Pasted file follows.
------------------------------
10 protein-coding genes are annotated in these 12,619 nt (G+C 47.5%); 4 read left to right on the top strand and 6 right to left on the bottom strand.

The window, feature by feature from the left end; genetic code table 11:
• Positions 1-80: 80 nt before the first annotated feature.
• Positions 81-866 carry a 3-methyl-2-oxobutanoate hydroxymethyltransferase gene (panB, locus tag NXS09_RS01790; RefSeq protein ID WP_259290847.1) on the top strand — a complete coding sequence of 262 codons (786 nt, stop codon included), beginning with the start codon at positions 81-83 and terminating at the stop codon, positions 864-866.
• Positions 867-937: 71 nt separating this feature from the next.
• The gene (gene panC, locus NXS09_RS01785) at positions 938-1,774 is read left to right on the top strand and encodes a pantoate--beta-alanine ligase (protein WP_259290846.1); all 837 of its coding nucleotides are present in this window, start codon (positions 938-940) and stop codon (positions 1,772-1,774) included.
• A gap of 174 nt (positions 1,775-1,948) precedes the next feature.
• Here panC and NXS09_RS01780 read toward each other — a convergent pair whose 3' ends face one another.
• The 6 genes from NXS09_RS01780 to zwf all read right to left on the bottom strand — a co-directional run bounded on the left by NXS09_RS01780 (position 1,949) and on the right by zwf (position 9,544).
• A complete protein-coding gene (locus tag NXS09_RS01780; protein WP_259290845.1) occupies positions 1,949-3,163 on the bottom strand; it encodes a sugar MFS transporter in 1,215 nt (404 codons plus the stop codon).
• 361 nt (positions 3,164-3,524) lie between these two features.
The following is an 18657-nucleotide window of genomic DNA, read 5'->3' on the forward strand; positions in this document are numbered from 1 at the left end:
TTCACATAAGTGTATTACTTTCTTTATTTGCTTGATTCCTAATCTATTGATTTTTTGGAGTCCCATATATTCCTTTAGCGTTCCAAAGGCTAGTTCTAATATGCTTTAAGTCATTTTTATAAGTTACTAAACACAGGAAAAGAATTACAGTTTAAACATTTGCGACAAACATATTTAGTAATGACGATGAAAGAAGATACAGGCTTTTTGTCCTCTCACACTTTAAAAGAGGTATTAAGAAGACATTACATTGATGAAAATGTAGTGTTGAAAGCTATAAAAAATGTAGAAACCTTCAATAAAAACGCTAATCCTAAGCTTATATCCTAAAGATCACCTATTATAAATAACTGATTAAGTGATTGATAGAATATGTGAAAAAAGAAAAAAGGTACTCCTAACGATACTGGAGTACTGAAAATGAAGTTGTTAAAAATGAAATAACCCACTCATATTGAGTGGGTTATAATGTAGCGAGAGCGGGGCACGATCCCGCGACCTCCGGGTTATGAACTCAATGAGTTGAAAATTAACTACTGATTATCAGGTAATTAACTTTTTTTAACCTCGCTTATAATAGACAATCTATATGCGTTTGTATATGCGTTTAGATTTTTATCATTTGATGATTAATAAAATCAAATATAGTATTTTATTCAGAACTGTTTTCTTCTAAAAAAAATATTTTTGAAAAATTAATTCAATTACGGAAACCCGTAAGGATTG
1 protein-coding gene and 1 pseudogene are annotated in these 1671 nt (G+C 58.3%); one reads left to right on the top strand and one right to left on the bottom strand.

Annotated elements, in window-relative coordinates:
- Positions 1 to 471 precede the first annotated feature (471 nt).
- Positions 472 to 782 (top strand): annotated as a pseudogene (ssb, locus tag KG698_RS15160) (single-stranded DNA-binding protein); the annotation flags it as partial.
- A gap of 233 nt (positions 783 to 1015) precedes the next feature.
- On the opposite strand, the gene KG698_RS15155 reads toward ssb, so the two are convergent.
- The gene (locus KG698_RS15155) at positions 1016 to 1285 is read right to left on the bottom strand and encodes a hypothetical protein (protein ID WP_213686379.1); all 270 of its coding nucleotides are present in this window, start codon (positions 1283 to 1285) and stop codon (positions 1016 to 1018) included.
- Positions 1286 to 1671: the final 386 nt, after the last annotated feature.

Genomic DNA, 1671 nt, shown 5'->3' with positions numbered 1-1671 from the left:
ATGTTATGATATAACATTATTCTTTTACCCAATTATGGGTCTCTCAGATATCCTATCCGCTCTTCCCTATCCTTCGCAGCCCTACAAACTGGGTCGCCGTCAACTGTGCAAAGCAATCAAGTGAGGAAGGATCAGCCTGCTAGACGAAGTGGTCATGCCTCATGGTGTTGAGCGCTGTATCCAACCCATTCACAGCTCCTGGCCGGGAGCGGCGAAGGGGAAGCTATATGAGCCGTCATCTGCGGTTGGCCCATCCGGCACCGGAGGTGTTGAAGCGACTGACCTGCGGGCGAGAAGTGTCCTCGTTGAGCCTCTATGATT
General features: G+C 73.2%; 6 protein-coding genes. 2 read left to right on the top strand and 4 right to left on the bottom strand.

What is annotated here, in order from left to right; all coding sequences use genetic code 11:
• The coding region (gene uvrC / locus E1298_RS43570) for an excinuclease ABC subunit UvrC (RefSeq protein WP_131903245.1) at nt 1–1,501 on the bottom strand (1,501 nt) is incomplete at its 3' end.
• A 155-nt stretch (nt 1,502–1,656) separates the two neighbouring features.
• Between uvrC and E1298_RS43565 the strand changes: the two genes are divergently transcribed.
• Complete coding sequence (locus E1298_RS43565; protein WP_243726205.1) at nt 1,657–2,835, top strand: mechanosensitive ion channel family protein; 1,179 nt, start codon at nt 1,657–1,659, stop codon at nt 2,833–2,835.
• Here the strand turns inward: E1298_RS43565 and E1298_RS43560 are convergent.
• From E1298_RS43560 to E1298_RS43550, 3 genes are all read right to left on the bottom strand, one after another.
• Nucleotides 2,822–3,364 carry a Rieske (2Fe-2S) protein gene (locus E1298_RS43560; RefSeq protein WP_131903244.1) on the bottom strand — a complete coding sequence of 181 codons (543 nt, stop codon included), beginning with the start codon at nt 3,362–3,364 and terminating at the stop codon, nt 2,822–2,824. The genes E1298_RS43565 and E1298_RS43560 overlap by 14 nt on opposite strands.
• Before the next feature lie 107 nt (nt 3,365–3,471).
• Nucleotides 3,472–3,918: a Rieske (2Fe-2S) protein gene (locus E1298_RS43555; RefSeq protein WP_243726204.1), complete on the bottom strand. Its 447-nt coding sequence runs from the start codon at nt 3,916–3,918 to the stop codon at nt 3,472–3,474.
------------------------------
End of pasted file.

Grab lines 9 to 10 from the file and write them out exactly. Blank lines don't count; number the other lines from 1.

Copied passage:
• The 6 genes from NXS09_RS01780 to zwf all read right to left on the bottom strand — a co-directional run bounded on the left by NXS09_RS01780 (position 1,949) and on the right by zwf (position 9,544).
• A complete protein-coding gene (locus tag NXS09_RS01780; protein WP_259290845.1) occupies positions 1,949-3,163 on the bottom strand; it encodes a sugar MFS transporter in 1,215 nt (404 codons plus the stop codon).